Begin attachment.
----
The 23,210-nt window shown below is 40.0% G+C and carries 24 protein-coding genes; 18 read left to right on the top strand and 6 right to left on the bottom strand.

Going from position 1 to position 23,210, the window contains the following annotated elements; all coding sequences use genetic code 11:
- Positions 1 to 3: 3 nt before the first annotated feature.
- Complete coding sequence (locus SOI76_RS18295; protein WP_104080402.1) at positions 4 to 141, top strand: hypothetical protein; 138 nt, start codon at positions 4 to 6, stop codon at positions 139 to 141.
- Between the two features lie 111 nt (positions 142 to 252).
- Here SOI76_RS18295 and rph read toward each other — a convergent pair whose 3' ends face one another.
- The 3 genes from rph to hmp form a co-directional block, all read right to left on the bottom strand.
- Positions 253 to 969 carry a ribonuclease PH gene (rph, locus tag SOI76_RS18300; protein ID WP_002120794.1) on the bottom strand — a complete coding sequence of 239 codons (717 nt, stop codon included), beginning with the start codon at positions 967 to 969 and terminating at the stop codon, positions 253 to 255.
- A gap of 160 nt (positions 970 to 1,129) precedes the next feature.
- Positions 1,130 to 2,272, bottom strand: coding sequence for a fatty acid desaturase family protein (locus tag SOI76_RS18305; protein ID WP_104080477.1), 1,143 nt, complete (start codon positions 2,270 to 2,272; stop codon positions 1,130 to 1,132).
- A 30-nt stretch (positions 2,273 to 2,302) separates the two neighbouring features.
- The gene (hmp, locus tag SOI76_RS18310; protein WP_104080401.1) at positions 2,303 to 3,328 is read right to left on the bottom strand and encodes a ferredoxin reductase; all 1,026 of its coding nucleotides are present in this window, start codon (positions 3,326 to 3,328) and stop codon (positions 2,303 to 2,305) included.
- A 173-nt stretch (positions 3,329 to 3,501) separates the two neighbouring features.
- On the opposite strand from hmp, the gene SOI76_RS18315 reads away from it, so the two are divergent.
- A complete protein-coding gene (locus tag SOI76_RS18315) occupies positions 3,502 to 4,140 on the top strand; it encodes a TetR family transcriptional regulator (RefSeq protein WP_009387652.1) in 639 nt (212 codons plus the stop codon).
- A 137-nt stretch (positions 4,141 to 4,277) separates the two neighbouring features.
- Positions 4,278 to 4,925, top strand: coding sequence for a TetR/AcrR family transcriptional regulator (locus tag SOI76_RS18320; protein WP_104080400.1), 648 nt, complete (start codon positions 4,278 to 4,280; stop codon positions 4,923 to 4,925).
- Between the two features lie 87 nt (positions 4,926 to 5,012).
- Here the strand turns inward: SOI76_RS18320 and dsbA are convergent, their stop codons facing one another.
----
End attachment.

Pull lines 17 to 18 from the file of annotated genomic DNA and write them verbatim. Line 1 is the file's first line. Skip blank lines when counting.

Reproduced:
- Positions 4,278 to 4,925, top strand: coding sequence for a TetR/AcrR family transcriptional regulator (locus tag SOI76_RS18320; protein WP_104080400.1), 648 nt, complete (start codon positions 4,278 to 4,280; stop codon positions 4,923 to 4,925).
- Between the two features lie 87 nt (positions 4,926 to 5,012).